The only independent candidate to win beyond the local level in New Jersey over the last 50 years was Anthony Imperiale, a self-styled vigilante from Newark’s North Ward who came to power during the 1967 Newark riots. Gov. Richard Hughes called Imperiale’s group “The Brown Shirts.”
Imperiale won a Newark City Council seat in 1970, in the same election that Kenneth Gibson became the city’s first black mayor. He was elected to the State Assembly in 1971 as an independent, the top vote-getter in a race that two incumbents – one Democrat, one Republican – were defeated. The Republican was Richard Fiore, who had been accused of being “entirely too close to organized crime” by a deputy state attorney general in 1968 and still got re-elected in 1969.
In 1973, Imperiale ran as an independent for State Senator in a new district that included the North Ward, Belleville, Kearny and Harrison. He won 49%-36% against Democrat Gregory Castano, the Harrison township attorney. The Republicans ran Fiore, who got 14% of the vote.
Just a few months into his Senate term, Imperiale ran for mayor of Newark. He forced Gibson into a runoff and lost 56%-44%. He lost his State Senate seat in 1977 to Democrat Frank Rodgers, the holder of New Jersey’s record for longest serving mayor – he spent 48 years as mayor of Harrison.
Imperiale became a Republican and ran for the Assembly in 1979, defeating three-term incumbent John Cali. When the North Ward was moved into a new district that included the West Ward and Irvington, Imperiale ran for governor instead. He finished sixth in a field of eight candidates in the GOP primary with 5% of the vote statewide.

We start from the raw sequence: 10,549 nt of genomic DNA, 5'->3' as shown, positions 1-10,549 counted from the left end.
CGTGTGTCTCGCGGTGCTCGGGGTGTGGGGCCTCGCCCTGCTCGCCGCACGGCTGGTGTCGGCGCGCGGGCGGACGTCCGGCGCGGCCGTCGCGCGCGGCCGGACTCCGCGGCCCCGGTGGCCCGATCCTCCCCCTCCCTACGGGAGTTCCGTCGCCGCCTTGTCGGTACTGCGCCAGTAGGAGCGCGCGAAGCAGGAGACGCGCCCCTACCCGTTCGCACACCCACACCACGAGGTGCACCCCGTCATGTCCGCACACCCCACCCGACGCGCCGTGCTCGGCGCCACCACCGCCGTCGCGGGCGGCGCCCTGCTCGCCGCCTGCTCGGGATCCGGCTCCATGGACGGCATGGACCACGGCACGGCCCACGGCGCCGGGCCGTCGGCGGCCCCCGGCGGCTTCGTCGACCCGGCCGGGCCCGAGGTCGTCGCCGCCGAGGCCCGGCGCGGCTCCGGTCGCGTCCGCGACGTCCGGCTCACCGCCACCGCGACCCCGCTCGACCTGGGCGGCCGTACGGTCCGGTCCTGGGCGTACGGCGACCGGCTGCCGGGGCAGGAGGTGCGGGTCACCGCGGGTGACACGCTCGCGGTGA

One of the best Imperiale stories was in 1975, when a supposedly-tame lion in a Newark Columbus Day parade clawed him. Imperiale was dressed as a gladiator and rented the lion to use on his float.
New Jersey has had serious independent candidates for the Legislature, nearly all of them incumbents who had lost party support for re-election. State Sens. Joseph McGahn (D-Absecon) and Thomas Dunn (D-Elizabeth) were among those who lost re-election bids running as independents. The most recent example was Matthew Ahearn (D-Fair Lawn), who was elected as a Democrat to the State Assembly in 2001 – he ousted incumbent Nicholas Felice (R-Fair Lawn) — and then switched to the Green Party after it became clear that Bergen County Democratic Chairman Joseph Ferriero was not going to back him for a second term. Ahearn finished fifth as the Green Party Assembly candidate with 5% of the vote.
Independent candidates for statewide office have never broken out of single digits. Former state Environmental Protection Commissioner Christopher Daggett received 139,579 votes (5.8%) as a candidate for governor in 2009. Murray Sabrin, making his fifth bid for statewide office this year, received 114,172 votes (4.7%) in his 1997 gubernatorial campaign – the first independent to qualify for state matching funds.